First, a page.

Machine learning for new drug discovery
27 Mar 2019
- Marion O'Sullivan



Finding suitable compounds for use in the development of new drugs is expensive and time-consuming, but researchers from STFC's Scientific Computing Department are working on new ways to improve both cost and time.




CoSeC_Logo_high-res.jpgOn average, drug development takes 12 years to get from the discovery stage to the marketplace.  Although estimates will vary, the Association of the British Pharmaceutical Industry* puts the cost at more than £1 billion per drug. They estimate that the discovery stage, where researchers will need to identify a diseased protein cell (the target) and then find a molecule (or compound) to bind to the target and alter the disease, can cost £436 million.

Using conventional experimental methods, researchers will have to check thousands of molecules to predict how they will behave when exposed, for instance, to a cancerous cell. Will they bind to the cell to block it? Are they toxic enough to kill the cell?

Although fairly accurate theoretical and computational methods for prescreening exist, they require a huge amount of computing time and subsequent laboratory testing of the molecules. Up to 10,000 potential candidate molecules will be checked for each new drug.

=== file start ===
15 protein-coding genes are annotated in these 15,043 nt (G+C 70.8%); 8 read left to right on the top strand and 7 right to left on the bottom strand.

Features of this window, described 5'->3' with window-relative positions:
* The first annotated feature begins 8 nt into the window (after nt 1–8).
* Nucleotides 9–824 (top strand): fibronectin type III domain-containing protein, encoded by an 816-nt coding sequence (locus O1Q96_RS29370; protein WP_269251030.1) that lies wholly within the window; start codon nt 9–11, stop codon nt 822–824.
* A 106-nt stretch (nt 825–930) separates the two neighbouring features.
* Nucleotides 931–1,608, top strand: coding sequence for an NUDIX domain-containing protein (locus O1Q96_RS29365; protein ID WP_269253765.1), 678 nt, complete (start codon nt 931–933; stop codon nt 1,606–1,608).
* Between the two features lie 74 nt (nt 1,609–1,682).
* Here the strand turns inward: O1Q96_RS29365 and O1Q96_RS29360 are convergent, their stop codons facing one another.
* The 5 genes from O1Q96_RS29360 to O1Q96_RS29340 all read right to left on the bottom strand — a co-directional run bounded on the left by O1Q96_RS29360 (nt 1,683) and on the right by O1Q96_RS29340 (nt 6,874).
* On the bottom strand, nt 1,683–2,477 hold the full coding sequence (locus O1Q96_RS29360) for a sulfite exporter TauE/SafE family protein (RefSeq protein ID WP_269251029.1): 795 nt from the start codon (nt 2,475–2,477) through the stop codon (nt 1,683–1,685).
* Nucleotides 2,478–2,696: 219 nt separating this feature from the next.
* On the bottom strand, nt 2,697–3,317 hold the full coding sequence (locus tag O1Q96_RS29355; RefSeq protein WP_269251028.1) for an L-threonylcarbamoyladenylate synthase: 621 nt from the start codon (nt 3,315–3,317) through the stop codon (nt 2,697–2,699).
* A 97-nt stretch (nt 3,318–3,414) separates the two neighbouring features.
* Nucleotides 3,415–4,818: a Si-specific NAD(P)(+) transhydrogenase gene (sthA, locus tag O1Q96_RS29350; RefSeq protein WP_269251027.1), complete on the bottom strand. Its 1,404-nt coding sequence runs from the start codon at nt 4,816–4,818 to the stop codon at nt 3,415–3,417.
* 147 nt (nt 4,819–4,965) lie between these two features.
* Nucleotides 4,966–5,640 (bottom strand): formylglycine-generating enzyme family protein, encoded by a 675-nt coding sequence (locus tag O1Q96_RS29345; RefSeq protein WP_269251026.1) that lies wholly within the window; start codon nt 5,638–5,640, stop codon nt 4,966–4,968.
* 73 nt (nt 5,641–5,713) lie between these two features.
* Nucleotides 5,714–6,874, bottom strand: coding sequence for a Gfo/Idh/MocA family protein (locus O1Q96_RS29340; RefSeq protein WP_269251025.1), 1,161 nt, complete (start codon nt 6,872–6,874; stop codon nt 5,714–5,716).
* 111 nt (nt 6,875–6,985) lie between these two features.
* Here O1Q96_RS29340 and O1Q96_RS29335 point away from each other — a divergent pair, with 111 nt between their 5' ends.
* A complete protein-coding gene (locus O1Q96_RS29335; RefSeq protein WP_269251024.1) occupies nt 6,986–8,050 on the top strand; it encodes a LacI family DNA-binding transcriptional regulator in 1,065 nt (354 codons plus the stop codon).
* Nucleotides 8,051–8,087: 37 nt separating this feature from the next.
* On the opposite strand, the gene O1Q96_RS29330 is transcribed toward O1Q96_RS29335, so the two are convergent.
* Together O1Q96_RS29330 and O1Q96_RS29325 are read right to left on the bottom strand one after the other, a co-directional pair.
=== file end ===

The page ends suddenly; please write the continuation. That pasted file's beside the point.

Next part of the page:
The SOAP method of machine learning

A new approach known as the Smooth Overlap of Atomic Positions, or SOAP, can compare similarities in molecules at the atomic scale, giving near-perfect accuracy in identifying suitable new drug candidates for a fraction of the cost. 

Albert quote.PNGSOAP is a unique algorithm which trains computer programs to compare the 3D microscopic structures of molecules, including pharmaceutically active compounds – which are the building blocks of a material seen at the atomic scale – by mapping them together to identify similarities. Those molecules which do not have any similarities can immediately be eliminated from any further tests.​

Using SOAP, which can be plugged into any machine that can run computer simulations, a database of 10,000 molecules that might be suitable to block a cancerous cell can be reduced in minutes to just a few of the most likely candidates. 

This screening method could vastly accelerate identification of suitable molecules, saving huge amounts of time and reducing the need to run as many laboratory tests. It can predict with 99% accuracy whether or not a candidate molecule will bind to a target protein. 

View the full case-study and download pdf


Contact: O'Sullivan, Marion (STFC,RAL,SC)